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Garreth Byrne
December 17th, 2017
10:12 PM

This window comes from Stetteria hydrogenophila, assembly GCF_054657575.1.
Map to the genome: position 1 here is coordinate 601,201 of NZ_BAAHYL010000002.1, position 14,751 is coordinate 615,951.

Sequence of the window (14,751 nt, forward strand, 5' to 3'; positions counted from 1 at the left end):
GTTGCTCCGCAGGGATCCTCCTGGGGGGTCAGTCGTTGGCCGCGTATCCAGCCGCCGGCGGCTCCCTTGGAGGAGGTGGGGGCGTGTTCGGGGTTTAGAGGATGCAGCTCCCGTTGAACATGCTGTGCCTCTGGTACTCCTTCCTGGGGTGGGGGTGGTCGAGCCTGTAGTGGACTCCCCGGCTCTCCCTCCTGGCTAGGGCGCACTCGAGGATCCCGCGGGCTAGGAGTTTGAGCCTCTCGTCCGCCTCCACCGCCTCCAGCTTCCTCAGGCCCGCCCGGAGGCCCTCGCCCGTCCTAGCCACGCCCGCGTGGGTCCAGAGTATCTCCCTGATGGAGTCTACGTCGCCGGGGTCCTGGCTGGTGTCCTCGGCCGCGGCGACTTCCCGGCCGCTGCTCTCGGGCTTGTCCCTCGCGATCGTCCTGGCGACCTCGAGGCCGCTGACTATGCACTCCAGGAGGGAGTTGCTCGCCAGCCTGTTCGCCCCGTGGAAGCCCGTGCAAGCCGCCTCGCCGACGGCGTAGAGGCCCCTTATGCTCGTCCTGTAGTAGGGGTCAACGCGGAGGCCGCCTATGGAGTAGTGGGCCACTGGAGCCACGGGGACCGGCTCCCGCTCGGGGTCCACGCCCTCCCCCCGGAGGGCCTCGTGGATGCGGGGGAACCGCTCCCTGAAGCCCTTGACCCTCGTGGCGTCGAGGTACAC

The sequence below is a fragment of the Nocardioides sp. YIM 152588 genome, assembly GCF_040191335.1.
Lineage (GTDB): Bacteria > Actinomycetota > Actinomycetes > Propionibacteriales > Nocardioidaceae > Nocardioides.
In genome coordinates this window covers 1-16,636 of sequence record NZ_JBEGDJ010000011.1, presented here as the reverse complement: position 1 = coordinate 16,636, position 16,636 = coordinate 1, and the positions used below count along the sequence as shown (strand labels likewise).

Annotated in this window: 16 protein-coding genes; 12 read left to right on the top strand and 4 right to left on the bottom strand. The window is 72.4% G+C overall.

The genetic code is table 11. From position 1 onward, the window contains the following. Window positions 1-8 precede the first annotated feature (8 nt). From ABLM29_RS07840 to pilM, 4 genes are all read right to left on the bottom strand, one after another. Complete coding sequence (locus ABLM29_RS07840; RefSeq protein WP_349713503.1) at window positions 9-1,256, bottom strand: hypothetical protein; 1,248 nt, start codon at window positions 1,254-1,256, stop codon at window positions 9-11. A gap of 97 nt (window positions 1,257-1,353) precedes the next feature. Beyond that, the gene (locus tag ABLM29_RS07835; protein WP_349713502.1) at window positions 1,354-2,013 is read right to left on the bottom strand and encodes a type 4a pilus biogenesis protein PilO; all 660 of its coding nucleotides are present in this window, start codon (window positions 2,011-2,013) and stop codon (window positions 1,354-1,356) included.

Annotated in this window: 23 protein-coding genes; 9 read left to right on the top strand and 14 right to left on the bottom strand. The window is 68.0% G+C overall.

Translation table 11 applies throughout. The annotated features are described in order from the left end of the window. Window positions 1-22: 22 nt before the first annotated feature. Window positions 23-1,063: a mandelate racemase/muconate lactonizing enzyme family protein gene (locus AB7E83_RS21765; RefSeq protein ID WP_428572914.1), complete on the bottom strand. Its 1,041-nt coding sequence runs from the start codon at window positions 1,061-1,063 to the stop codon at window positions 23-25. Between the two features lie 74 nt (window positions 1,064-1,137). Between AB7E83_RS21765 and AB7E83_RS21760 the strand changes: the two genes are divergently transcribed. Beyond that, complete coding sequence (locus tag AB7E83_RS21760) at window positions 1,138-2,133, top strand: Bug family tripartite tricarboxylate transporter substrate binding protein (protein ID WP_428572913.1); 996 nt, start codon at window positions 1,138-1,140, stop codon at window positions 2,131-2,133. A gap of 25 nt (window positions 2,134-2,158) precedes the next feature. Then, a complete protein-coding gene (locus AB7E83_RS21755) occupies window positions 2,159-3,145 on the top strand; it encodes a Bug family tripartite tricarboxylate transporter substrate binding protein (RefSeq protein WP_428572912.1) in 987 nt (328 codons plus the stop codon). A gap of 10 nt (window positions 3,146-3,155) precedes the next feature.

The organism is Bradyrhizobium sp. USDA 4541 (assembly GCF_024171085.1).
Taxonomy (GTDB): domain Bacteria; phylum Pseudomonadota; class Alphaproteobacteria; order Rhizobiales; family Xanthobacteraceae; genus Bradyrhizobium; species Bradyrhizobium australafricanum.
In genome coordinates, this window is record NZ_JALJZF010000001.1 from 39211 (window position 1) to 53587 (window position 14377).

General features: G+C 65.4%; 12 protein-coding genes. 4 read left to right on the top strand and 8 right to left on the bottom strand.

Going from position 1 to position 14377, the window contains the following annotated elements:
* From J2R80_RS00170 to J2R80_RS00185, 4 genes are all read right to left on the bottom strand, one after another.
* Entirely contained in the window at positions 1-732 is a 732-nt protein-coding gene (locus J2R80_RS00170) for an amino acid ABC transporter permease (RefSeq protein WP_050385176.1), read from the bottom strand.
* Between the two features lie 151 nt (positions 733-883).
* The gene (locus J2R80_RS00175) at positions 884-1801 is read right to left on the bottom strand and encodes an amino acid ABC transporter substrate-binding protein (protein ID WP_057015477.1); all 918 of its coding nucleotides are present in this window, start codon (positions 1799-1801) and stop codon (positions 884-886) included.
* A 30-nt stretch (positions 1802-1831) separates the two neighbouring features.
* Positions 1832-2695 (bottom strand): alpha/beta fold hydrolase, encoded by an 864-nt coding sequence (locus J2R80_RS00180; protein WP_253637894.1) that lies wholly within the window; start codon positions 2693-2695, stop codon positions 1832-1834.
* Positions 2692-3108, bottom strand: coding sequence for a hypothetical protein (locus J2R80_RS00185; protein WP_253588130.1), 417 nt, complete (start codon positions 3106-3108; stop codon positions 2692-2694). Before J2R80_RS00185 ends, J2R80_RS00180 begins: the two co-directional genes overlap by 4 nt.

Kadar Asmal was indeed an intelligent professor of law at Trinity College Dublin who had begun his legal studies in London before moving to Dublin, which he made his home. His wife Louise was white and in Ireland they raised two children, Irish citizens like themselves. The Asmals as a mixed-race couple could not return to their native South Africa, one contributory factor among others for their resentment at Conor Cruise O'Brien (a vice chancellor of Trinity College) deciding to break the British academic boycott of apartheid South Africa. Asmal was a powerful platform orator, and while distinguished Irish public figures like the left-leaning Dominican priest Fr. Austin Flannery served as President of the Irish AAM, Asmal and his wife never let ideological control of the movement out of their own hands. Asmal helped set up the ICCL (civil liberties association) and carefully juggled the contending ideological rivalries of ordinary members who favoured the Workers Party (Sinn Fein before the 1970 split that gave rise to the Provisionals) and the miniscule but influential Communist Party of Ireland and the Irish Labour Party of which O'Brien had been a leading member from 1973-1977. Asmal for all his years in Ireland kept in discreet contact with civil rights activists in Northern Ireland, and with CPI members in both parts of Ireland. Asmal did not favour O'Brien's so-called Two Nations line on Northern Ireland, so this may also have flavoured his opposition to O'Brien's independent liberal approach to the South Africa problem. Conor Cruise O'Brien was much influenced by the gradualist approach to political change of Edmund Burke (d. 1797) and didn't favour revolutionary violence to remove oppression. Cruise O'Brien openly described himself in 1972 as a Liberal Conservative. The general secretary of the Communist Party of Ireland, Michael O'Riordian (a veteran of the International Brigade who fought against fascism in Spain) acidly described O'Brien as "a self-described liberal conservative who had infiltrated the labour movement". Conor Cruise O'Brien knew from historical experience that today's liberators can become tomorrow's oppressors. He had a run-in with Robert Mugabe before the 1980 Lancaster House agreement that gave Rhodesia/Zimbabwe its African majority rule. O'Brien in retrospect foresaw Mugabe's despotic rule. He had witnessed Nkhrumah's messianic despoticism while teaching in Ghana. O'Brien was a globetrotting intellectual of great range and literary ability. Asmal was a shrewd political networker with a subtle legal mind and passionate desire to help dismantle apartheid. He did trojan work as Minister for Water Affairs in South Africa which benefited the shanty towns. Nevertheless Cruise O'Brien's assertion on Irish television that Asmal was 'devious' will probably be remembered by liberal scholars who write about him.